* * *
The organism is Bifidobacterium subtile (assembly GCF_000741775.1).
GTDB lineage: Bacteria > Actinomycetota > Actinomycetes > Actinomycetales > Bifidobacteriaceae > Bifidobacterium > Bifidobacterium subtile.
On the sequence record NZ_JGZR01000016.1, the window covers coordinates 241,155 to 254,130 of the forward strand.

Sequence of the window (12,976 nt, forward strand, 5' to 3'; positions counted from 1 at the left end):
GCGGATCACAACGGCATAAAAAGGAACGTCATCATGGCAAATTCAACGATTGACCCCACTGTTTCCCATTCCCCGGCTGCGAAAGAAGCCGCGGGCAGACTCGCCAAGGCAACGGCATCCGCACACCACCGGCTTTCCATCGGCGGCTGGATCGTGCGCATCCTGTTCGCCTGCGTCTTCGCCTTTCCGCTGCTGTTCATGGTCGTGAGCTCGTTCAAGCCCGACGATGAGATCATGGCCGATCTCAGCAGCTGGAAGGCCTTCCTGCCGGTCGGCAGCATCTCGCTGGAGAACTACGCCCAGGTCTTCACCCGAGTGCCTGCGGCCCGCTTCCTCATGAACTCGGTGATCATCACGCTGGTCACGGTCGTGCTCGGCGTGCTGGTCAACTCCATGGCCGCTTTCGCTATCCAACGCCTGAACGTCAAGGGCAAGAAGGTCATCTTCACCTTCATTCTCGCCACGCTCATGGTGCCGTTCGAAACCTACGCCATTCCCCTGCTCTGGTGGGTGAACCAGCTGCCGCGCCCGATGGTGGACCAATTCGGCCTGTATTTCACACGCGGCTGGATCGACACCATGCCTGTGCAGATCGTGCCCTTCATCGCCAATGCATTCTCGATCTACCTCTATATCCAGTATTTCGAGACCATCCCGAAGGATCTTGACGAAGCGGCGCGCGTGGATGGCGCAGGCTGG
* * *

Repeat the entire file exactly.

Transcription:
The organism is Bifidobacterium subtile (assembly GCF_000741775.1).
GTDB lineage: Bacteria > Actinomycetota > Actinomycetes > Actinomycetales > Bifidobacteriaceae > Bifidobacterium > Bifidobacterium subtile.
On the sequence record NZ_JGZR01000016.1, the window covers coordinates 241,155 to 254,130 of the forward strand.

Sequence of the window (12,976 nt, forward strand, 5' to 3'; positions counted from 1 at the left end):
GCGGATCACAACGGCATAAAAAGGAACGTCATCATGGCAAATTCAACGATTGACCCCACTGTTTCCCATTCCCCGGCTGCGAAAGAAGCCGCGGGCAGACTCGCCAAGGCAACGGCATCCGCACACCACCGGCTTTCCATCGGCGGCTGGATCGTGCGCATCCTGTTCGCCTGCGTCTTCGCCTTTCCGCTGCTGTTCATGGTCGTGAGCTCGTTCAAGCCCGACGATGAGATCATGGCCGATCTCAGCAGCTGGAAGGCCTTCCTGCCGGTCGGCAGCATCTCGCTGGAGAACTACGCCCAGGTCTTCACCCGAGTGCCTGCGGCCCGCTTCCTCATGAACTCGGTGATCATCACGCTGGTCACGGTCGTGCTCGGCGTGCTGGTCAACTCCATGGCCGCTTTCGCTATCCAACGCCTGAACGTCAAGGGCAAGAAGGTCATCTTCACCTTCATTCTCGCCACGCTCATGGTGCCGTTCGAAACCTACGCCATTCCCCTGCTCTGGTGGGTGAACCAGCTGCCGCGCCCGATGGTGGACCAATTCGGCCTGTATTTCACACGCGGCTGGATCGACACCATGCCTGTGCAGATCGTGCCCTTCATCGCCAATGCATTCTCGATCTACCTCTATATCCAGTATTTCGAGACCATCCCGAAGGATCTTGACGAAGCGGCGCGCGTGGATGGCGCAGGCTGG